Singapore, 2008

North America
United States, 2020, art by Camille Chew, designed by Antonio Alcalá

United States, 2008, design by Ethel Kessler, calligraphy by Lau Bun, art by Clarence Lee

United States, 1996, designed by Clarence Lee

Canada, 2020, designed by Albert Ng and Seung Jai Paek

Canada, 2008, designed by Naomi Broudo and Violet Finvers

East Asia
Japan, 2020

Japan, 2008

Japan, 1996

Japan, 1984

Japan, 1960

Mongolia, 2008

Mongolia, 1972 (part of a space exploration and lunar zodiac series)

South Korea, 2020, designed by Yu Ji-hyeong

South Korea, 2008

South Korea, 1996

South Korea, 1960

 

All Other
Australia, 2020

Australia, 1996

Bhutan, 2008

Bhutan, 1996

Cook Islands, 2020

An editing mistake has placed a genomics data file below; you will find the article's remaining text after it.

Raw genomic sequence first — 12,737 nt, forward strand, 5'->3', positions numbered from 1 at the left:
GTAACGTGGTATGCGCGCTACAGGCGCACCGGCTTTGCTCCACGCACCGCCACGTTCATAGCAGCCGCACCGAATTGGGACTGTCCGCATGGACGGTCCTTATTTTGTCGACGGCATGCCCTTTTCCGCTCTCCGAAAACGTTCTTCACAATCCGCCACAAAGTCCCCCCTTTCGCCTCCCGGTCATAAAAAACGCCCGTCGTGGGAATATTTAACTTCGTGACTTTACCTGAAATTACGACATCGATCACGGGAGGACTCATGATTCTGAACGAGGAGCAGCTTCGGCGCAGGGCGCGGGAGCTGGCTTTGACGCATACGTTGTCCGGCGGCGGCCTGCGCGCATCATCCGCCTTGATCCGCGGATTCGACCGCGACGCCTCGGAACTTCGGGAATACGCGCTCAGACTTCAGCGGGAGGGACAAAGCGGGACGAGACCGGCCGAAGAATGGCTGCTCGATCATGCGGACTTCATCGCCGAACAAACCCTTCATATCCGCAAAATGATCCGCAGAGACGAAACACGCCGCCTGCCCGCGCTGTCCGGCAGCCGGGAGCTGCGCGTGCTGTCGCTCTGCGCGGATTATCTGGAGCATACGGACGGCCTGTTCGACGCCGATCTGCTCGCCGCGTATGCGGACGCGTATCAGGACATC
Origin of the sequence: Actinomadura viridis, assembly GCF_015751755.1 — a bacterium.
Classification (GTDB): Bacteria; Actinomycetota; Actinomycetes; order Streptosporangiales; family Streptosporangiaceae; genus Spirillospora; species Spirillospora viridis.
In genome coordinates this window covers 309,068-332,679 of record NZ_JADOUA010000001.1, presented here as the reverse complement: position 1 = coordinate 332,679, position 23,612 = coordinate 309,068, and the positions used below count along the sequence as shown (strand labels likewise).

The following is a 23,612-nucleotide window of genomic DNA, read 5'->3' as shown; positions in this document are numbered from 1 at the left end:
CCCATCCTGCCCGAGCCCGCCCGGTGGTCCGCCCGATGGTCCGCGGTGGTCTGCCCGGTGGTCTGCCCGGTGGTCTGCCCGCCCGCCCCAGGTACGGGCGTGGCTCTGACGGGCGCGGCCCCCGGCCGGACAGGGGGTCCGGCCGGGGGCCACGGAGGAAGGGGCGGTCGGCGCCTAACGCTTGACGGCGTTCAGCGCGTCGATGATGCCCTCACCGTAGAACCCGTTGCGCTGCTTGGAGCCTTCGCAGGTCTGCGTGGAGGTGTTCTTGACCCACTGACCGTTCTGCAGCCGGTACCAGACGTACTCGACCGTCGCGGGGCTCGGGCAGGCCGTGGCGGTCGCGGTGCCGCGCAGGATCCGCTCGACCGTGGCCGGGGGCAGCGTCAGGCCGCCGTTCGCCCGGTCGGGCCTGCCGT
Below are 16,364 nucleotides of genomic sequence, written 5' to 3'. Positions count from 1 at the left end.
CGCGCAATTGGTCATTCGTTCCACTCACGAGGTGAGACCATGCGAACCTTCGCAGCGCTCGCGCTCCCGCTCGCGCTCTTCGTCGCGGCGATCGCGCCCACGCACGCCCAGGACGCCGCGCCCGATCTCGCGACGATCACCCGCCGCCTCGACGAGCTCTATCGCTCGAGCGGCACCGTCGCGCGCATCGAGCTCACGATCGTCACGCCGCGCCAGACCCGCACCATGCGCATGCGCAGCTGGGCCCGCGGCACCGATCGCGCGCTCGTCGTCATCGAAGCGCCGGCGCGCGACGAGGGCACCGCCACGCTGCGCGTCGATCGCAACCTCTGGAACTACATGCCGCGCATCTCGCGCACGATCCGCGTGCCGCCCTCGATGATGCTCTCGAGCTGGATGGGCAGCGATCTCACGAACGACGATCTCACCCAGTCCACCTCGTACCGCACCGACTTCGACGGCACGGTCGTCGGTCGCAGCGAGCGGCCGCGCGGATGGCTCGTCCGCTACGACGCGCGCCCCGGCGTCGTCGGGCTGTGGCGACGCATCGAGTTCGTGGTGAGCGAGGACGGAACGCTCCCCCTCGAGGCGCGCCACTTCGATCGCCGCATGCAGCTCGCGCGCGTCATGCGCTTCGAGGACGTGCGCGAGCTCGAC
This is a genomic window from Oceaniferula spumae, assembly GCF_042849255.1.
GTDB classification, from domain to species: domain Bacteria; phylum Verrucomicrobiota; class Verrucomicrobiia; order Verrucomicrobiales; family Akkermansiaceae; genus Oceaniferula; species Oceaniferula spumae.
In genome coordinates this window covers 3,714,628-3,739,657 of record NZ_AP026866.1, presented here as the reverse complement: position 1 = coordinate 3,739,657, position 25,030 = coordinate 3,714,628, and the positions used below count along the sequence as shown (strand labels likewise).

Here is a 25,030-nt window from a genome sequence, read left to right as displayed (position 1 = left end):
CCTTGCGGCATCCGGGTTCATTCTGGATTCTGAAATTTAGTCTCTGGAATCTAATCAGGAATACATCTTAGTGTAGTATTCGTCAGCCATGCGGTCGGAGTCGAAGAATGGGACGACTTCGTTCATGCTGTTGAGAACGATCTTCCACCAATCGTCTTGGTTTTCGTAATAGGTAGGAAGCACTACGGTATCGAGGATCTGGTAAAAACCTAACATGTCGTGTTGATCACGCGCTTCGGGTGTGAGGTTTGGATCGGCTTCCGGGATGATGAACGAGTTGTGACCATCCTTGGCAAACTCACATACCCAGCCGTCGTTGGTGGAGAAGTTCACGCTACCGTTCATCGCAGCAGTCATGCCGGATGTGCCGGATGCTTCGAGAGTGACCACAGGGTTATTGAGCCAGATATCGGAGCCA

Cook Islands (Rarotonga), 2020

Cook Islands (Penrhyn), 2020

France, 2020, designed by Chen Jianghong

France, 2008

Ghana

Grenada

Guernsey, 2020, designed by Chrissy Lau

Jersey, 2020, designed by Wang Huming

Kyrgyzstan, 2020

Kyrgyzstan, 2008

Liechtenstein, 2020

Micronesia, 1996

New Zealand, 2020

New Zealand, 2008 ("pocket pets" series)

Niger, 2020

Philippines, 2020

Philippines, 2008

Slovenia, 2020, designed by Teja Milavec

Thailand, 2020

Thailand, 2008

Tonga, 2020

Tonga (Niuafo ou), 2020

United Nations, 2020, designed by Yin Huili

Vietnam, 2020, designed by Nguyen Quang Vinh

Vietnam, 2008, designed by Dang Minh Vu

Vietnam, 1996

 

Previous USCI lunar new year stamp collections
2019: Year of the Pig
2018: Year of the Dog
2017: Year of the Rooster
2016: Year of the Monkey
2015: Year of the Ram/Goat/Sheep
2014: Year of the Horse
2013: Year of the Snake
2012: Year of the Dragon
2011: Year of the Rabbit
2010: Year of the Tiger
2009: Year of the Ox

 

 

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Events

October 15, 2020 - 4:00pm

Please join the USC U.S.-China Institute for a book talk with author David Lampton. His new book examines China’s effort to create an intercountry railway system connecting China and its seven Southeast Asian neighbors.